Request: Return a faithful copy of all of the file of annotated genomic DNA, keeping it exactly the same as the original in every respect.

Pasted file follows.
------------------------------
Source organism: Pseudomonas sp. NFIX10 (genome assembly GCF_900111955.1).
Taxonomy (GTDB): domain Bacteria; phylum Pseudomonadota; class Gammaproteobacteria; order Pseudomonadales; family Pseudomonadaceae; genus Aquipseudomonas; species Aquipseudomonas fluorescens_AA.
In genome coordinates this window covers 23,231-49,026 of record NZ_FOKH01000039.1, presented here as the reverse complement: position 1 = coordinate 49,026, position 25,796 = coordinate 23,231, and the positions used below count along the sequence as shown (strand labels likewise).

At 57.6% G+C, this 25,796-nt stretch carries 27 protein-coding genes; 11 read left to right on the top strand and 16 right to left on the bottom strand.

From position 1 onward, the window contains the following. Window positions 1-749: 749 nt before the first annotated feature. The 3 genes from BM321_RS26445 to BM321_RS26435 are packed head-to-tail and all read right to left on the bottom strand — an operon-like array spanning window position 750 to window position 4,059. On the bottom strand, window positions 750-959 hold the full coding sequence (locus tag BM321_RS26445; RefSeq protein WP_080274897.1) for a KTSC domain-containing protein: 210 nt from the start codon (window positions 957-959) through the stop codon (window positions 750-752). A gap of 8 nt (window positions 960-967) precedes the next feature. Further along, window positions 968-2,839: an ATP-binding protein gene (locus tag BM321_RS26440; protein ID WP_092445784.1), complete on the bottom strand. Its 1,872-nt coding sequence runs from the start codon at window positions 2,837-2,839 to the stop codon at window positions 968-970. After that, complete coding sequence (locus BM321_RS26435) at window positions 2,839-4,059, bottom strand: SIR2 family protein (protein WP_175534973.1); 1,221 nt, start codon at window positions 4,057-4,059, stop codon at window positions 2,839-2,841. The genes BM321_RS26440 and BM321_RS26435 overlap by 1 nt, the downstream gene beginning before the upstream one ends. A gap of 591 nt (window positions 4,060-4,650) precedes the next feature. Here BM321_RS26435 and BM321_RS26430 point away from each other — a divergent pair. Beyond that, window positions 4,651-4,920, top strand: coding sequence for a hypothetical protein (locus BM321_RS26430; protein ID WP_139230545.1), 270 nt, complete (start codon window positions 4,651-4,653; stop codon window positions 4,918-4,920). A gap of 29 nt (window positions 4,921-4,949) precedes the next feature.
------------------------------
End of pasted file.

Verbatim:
Source organism: Pseudomonas sp. NFIX10 (genome assembly GCF_900111955.1).
Taxonomy (GTDB): domain Bacteria; phylum Pseudomonadota; class Gammaproteobacteria; order Pseudomonadales; family Pseudomonadaceae; genus Aquipseudomonas; species Aquipseudomonas fluorescens_AA.
In genome coordinates this window covers 23,231-49,026 of record NZ_FOKH01000039.1, presented here as the reverse complement: position 1 = coordinate 49,026, position 25,796 = coordinate 23,231, and the positions used below count along the sequence as shown (strand labels likewise).

At 57.6% G+C, this 25,796-nt stretch carries 27 protein-coding genes; 11 read left to right on the top strand and 16 right to left on the bottom strand.

From position 1 onward, the window contains the following. Window positions 1-749: 749 nt before the first annotated feature. The 3 genes from BM321_RS26445 to BM321_RS26435 are packed head-to-tail and all read right to left on the bottom strand — an operon-like array spanning window position 750 to window position 4,059. On the bottom strand, window positions 750-959 hold the full coding sequence (locus tag BM321_RS26445; RefSeq protein WP_080274897.1) for a KTSC domain-containing protein: 210 nt from the start codon (window positions 957-959) through the stop codon (window positions 750-752). A gap of 8 nt (window positions 960-967) precedes the next feature. Further along, window positions 968-2,839: an ATP-binding protein gene (locus tag BM321_RS26440; protein ID WP_092445784.1), complete on the bottom strand. Its 1,872-nt coding sequence runs from the start codon at window positions 2,837-2,839 to the stop codon at window positions 968-970. After that, complete coding sequence (locus BM321_RS26435) at window positions 2,839-4,059, bottom strand: SIR2 family protein (protein WP_175534973.1); 1,221 nt, start codon at window positions 4,057-4,059, stop codon at window positions 2,839-2,841. The genes BM321_RS26440 and BM321_RS26435 overlap by 1 nt, the downstream gene beginning before the upstream one ends. A gap of 591 nt (window positions 4,060-4,650) precedes the next feature. Here BM321_RS26435 and BM321_RS26430 point away from each other — a divergent pair. Beyond that, window positions 4,651-4,920, top strand: coding sequence for a hypothetical protein (locus BM321_RS26430; protein ID WP_139230545.1), 270 nt, complete (start codon window positions 4,651-4,653; stop codon window positions 4,918-4,920). A gap of 29 nt (window positions 4,921-4,949) precedes the next feature.